42 INVESTMENT ADVISOR DECEMBER 2020 | ThinkAdvisor.comyou do because everything’s going to fail.”
As chances are stocks will go up anddown, a client who starts with a conservative mix and grows more aggressive“actually makes the retirement sequencework better.”
3. Dynamic Spending
This method looks at adjusting spend-
ing between upper and lower bands. He
notes the “ratcheting” option is starting
with an example of a 4% withdrawal
rate and moving it up as a portfolio
increases in value. However, spending
shouldn’t be ratcheted up until a port-
folio is “so far ahead that even if the
market pulls back you won’t have to cut
One “super simple strategy” is if there is
a 50% extra cushion of excess returns, take
a 10% increase every three years, Kitces
explains, adding that “this is for clients
who want raises but can’t tolerate cuts.”
Another option: guardrail strategies
that have floor and ceiling bands. When
spending bumps against either band, it
has to be reduced or can be increased.
The bands can be calculated through the
Monte Carlo method.
Kitces also recommended that advisors use official withdrawal policystatements for clients to outline retirement distribution.
How to Help Newly Retired Clients Avoid Medicare Sticker ShockMost new retirees look forward to the day when they’ll finallyqualify for Medicare coverage. After all, health insurancecosts are one of the most substantial expenses many pre-retirees have to grapple with. Unfortunately, clients quicklylearn that Medicare isn’t quite as “free” as they expected —after they receive a notice telling them how much will bededucted from their monthly Social Security checks.
Premium payments for Medicare Part B are based upon theMedicare recipient’s income, so most retirees assume they’rein the clear once they stop working. Unfortunately, premiumlevels are calculated using a two-year lookback period — andclients are often surprised at the amounts included in the calculation. Clients should be advised that they do have optionsthat can help them avoid the post-retirement Medicare premium sticker shock.
2020 Changes to the Medicare IRMAA Rules
Medicare income-based surcharges, or the income-relatedmonthly adjustment amount (IRMAA), are determined basedon a sliding scale that uses the Medicare recipient’s modifiedadjusted gross income (MAGI). Clients in higher income tiershave higher Medicare premium costs.
Unfortunately, the system bases those IRMAA surchargeson the client’s income from two years ago. That means clientswho retired in 2020 will find that their premium liability isbased on their income levels while fully employed in 2018.
Six tiers of income levels currently exist to determine premium liability for higher-income clients. Beginning in 2018,the rules changed so that starting in 2020, more moderate-income clients now find themselves in the tiers that imposethe highest surcharges.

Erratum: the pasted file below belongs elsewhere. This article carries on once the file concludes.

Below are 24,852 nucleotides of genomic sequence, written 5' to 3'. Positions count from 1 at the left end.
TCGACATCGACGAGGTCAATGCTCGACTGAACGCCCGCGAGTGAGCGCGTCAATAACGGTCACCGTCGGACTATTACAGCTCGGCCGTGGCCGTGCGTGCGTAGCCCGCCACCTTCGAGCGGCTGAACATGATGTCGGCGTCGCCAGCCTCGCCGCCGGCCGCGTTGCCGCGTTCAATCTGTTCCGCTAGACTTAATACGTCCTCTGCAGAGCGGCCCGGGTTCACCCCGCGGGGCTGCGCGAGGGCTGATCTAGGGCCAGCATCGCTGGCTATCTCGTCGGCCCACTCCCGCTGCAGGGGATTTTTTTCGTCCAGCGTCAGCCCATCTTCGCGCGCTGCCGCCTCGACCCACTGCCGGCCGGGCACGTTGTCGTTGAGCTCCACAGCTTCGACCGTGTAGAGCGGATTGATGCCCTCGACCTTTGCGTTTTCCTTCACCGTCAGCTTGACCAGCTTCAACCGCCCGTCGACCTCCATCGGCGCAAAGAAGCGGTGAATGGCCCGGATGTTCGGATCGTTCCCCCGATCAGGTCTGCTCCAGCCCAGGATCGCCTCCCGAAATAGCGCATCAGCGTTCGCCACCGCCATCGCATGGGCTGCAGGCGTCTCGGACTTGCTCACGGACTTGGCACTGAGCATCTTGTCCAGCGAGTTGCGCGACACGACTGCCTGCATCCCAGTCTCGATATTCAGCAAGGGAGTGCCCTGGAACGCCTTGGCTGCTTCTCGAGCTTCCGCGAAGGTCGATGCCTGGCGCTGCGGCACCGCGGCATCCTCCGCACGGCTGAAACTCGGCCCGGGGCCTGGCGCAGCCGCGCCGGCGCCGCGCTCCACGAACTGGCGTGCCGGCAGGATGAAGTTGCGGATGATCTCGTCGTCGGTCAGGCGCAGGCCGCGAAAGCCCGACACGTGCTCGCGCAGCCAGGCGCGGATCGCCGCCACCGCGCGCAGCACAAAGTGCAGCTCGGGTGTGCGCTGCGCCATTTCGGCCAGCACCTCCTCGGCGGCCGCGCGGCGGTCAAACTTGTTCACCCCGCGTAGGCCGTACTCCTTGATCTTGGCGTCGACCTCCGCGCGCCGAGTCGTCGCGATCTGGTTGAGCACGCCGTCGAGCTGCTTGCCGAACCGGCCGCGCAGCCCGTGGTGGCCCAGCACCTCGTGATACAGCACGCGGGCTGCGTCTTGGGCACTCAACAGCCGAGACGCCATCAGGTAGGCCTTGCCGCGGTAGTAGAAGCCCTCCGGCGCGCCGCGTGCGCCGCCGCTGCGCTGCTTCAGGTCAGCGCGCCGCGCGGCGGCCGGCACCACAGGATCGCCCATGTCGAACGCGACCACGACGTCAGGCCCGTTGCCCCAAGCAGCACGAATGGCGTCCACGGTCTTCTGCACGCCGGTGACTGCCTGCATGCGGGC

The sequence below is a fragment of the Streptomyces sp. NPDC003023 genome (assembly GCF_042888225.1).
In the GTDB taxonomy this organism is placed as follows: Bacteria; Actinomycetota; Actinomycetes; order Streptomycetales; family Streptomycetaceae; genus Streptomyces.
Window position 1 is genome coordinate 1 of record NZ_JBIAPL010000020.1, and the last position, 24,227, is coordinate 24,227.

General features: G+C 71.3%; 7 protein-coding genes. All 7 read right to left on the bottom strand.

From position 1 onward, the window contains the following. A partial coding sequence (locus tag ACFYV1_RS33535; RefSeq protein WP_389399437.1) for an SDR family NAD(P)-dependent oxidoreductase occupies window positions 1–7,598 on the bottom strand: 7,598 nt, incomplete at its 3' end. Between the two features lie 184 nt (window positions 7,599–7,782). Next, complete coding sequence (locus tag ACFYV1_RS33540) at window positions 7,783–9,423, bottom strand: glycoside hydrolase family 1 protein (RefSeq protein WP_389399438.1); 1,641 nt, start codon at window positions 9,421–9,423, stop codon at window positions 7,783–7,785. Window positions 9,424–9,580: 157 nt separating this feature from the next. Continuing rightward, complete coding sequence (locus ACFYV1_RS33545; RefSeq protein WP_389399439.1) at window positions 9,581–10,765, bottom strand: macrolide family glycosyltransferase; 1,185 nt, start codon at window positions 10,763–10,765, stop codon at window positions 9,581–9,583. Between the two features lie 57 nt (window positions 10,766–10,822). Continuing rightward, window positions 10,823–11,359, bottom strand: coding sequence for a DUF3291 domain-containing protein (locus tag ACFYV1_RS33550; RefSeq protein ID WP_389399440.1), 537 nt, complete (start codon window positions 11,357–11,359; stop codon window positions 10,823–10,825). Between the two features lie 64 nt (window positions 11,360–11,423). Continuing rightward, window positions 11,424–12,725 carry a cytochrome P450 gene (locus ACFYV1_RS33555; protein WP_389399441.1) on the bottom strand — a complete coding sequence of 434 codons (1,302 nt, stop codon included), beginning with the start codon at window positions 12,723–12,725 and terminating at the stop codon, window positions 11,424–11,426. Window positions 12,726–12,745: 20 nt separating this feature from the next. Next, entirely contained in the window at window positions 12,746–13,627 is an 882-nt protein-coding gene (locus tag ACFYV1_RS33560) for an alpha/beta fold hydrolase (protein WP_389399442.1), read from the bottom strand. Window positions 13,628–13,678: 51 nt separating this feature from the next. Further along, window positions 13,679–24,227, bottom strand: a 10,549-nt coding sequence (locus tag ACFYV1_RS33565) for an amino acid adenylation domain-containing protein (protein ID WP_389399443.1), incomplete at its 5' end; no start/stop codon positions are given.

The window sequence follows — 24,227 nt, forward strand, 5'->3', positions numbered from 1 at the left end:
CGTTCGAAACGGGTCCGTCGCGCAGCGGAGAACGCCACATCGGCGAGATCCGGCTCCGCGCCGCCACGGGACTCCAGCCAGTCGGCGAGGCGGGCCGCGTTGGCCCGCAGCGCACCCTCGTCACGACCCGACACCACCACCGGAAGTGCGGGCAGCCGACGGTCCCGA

Under the rules, single clients who fall into the “first tier”with MAGI under $85,000 in 2019 ($170,000 for jointreturns) were not subject to the income-based surcharges andpaid only $135.50 for their monthly Medicare Part B premium.
Conversely, single clients with MAGI of between $160,001
and $500,000 fell into the second highest (“fifth tier”)
income bracket, and clients with MAGI that exceeded
$500,000 (single) or $750,000 (joint returns) paid the high-
est surcharges in the sixth tier.
Importantly, the IRMAA can result in additional Medicare
premium costs that can reach $460.50 per person every month.
Beginning in 2020, those income brackets have beenindexed for inflation for the first time in nearly a decade,meaning that the first-tier income level increased to $86,000.However, most clients in the highest income brackets willnot benefit from indexing until 2028, so these taxpayers willremain in the highest tier despite indexing at lower levels.
What Can Clients Do About IRMAA Surcharges?
Clients who anticipate their income levels to remain relatively
high even during retirement should look into strategies to reduce
MAGI before they become eligible for Medicare. Clients should
take advantage of tax-preferred retirement accounts to reduce
MAGI — contributing to a 401(k) can reduce AGI by at least
$19,500 in 2020 and 2021 (clients age 50 and older can con-
tribute an additional $6,500 in pretax funds to these accounts).
HSAs and Roth IRAs also can provide sources of tax-free
income during retirement. Clients who have reached age 70½
can reduce MAGI by up to $100,000 per year by using their
IRA required minimum distribution to contribute to charity in
a qualified charitable distribution.
For other clients, the solution might be to simply inform
Medicare that their income has dropped substantially for the
year in question. Clients can do this by submitting Form SSA-
44, “Medicare Income-Related Monthly Adjustment Amount
Life-Changing Event” to their Social Security office. Both “work
reduction” and “work stoppage” qualify as life-changing events.
That one simple step can save the client thousands of dollars
in Medicare premiums. However, it’s important for clients to pay
close attention to their taxable income in all future years to avoid
another premium spike. —Robert Bloink and William H. Byrnes